By Pia Hallenberg, Owner, Content by Pia
Since 1942, Fairchild Air Force Base has been one of Spokane’s cornerstones. You don’t have to spend much time here before you notice the giant planes flying over or learn to recognize the profile of a KC-135 Stratotanker on its way home from a mission.
Like everywhere else, the global pandemic brought new challenges to Fairchild, but that didn’t stop Colonel Cassius T. Bentley III from assuming command of the 92nd Air Refueling Wing at Fairchild Air Force Base on July 1, 2020 – right in the middle of a pandemic shutdown.
“The big thing for us is that our mission and our responsibilities don’t change no matter the situation,” Bentley said. “Yes, some of our meetings went virtual and we had to wear masks and follow all the protocols like everyone else, but our mission to extend reach and deterrence through empowered Airmen stayed the same.”
Bentley said Fairchild has deep community connections and those helped the base immensely – especially early on.
“I’ve been at many bases, and I don’t think anywhere else has a better relationship with the community than we have here at Fairchild,” Bentley said.
It was base medical staff that bore the brunt of COVID-related work early on. The base medical clinic staff there quickly organized an isolated respiratory clinic, to help safely mitigate COVID cases.
“They had to be very innovative: they tested people outside and they also added telehealth for Fairchild Airmen,” Bentley said.
Adding telehealth allowed for Airmen to be treated from a remote location so medical staff could prioritize their health without potentially being exposed to COVID.
“Even though it seems like COVID is better managed now, we still have to follow the same rules as everybody else.”
Not everyone on base could switch to telework – Bentley matter-of-factly points out that you simply can’t repair an airplane from home – still, in some ways, COVID pushed the base to be a little more flexible around Airmen and civilians’ work schedules.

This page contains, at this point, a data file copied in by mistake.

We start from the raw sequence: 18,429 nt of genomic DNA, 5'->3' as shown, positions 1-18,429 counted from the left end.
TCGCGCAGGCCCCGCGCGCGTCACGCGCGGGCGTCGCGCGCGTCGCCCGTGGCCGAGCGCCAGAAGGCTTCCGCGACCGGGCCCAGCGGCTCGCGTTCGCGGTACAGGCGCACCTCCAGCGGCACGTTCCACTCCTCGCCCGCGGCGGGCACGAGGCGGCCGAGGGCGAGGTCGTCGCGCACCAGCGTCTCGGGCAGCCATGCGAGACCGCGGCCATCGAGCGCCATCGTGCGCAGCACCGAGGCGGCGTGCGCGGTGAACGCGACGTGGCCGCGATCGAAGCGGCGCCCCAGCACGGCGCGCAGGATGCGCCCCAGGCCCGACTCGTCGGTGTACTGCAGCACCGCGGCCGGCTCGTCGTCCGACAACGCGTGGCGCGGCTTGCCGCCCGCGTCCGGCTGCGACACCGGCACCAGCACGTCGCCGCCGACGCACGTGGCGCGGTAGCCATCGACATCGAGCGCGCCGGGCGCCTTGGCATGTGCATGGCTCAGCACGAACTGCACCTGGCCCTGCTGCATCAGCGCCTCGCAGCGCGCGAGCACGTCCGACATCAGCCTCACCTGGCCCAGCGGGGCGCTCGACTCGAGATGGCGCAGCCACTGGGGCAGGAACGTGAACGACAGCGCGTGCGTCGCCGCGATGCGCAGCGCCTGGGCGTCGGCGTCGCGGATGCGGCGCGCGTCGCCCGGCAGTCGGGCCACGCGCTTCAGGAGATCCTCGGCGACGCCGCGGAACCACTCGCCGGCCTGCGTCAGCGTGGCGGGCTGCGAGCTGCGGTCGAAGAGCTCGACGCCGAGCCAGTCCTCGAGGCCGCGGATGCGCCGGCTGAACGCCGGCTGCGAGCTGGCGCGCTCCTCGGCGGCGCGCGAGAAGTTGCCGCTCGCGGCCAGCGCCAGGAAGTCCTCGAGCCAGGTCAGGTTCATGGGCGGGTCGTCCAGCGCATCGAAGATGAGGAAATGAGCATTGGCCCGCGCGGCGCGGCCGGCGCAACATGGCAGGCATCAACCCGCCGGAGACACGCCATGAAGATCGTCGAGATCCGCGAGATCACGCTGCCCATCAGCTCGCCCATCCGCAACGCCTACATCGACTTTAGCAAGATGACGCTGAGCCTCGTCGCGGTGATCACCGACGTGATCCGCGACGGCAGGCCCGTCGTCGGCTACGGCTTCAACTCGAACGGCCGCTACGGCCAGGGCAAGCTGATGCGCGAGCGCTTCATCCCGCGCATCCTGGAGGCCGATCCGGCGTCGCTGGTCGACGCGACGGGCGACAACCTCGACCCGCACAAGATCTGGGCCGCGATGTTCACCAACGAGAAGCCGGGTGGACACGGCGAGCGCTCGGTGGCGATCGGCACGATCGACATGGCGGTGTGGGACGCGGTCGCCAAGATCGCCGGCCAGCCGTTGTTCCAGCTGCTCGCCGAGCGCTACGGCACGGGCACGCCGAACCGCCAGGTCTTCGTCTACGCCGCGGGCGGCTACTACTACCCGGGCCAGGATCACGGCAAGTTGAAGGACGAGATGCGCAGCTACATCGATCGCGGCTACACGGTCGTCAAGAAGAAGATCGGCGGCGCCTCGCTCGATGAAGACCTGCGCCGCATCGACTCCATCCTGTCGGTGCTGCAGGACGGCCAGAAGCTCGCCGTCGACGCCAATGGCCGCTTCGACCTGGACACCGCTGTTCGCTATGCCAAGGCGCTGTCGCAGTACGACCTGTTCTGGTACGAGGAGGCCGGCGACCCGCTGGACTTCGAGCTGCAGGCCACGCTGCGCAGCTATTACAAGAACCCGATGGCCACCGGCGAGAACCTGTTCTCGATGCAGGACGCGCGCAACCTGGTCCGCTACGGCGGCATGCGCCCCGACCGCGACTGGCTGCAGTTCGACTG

“We do allow more telework now if it makes sense to the person in their particular position, and sometimes it really helps people with childcare and other issues at home,” Bentley said. “We also learned that not all face-to-face meetings were needed. By cutting back on meetings we gave more time back to our Airmen to do their work and gained more time in our actual meetings to deal with the harder issues face-to-face.” That’s a practice he hopes to continue.
Innovation is constant on base and there are many examples of how Airmen worked through unusual and challenging situations. For instance, the 92nd Maintenance Squadron aircraft metals technology shop created a jackscrew mounting bracket for the KC-135 Stratotanker. They reverse-engineered needed parts and created the bracket from the ground up, saving the fleet of KC-135s from the aircraft boneyard. And the Logistics Readiness Squadron invented something called the “Dawgbone”, an assistive tool that can be placed on the bed of any trailer or cargo loading vehicle, allowing Airmen to safely load and unload pallets of cargo more effectively.
great credit to his maintenance crews who keep some of the 64-year-old airplanes
“We have some of the oldest planes in the Air Force,” Bentley said. “We are always working on them, making sure they are in top shape.”
During COVID some of the mechanics got fitted with exoskeletons – braces that are worn that can help in physically demanding jobs to help relieve shoulder and backpressure for the maintenance crew who often work with their hands above their heads for extended periods of time.
Fairchild also took extra steps to make sure anyone with mental health challenges could get help.
“Our One Fairchild Initiative includes helping agencies such as mental health providers, chaplains, and the DUI task force,” Bentley said. “We started a new club program to get families out of the homes and help them meet their neighbors. It is very important to us that we make sure we take care of folks and get them the help and support they need. Our Airmen are our number one priority.”
Air Force families continued to relocate to Fairchild during the pandemic though some assignments were put on hold. “It’s tough for a family to arrive to a new location that’s also in shutdown,” Bentley said.
“This year we have many more people moving on to the base,” Bentley said. “Housing is currently a challenge for us. But the community has been a tremendous support in helping us address this and other issues.”
Reflecting on his first year in charge of the world’s largest tanker wing, Bentley said he is proud of his Airmen and how they faced all the challenges with compassion and determination.
“The 92nd Air Refueling Wing at Fairchild Air Force Base does much more than refueling. It is always ready for nuclear alert missions and on standby for homeland defense missions in addition to our typical refueling missions,” Bentley said.
“Fairchild didn’t skip a beat. We are the largest tanker wing in the world, and that comes with great responsibility.Our team is always ready to answer the call, we’re always ready to go – that’s what we do.”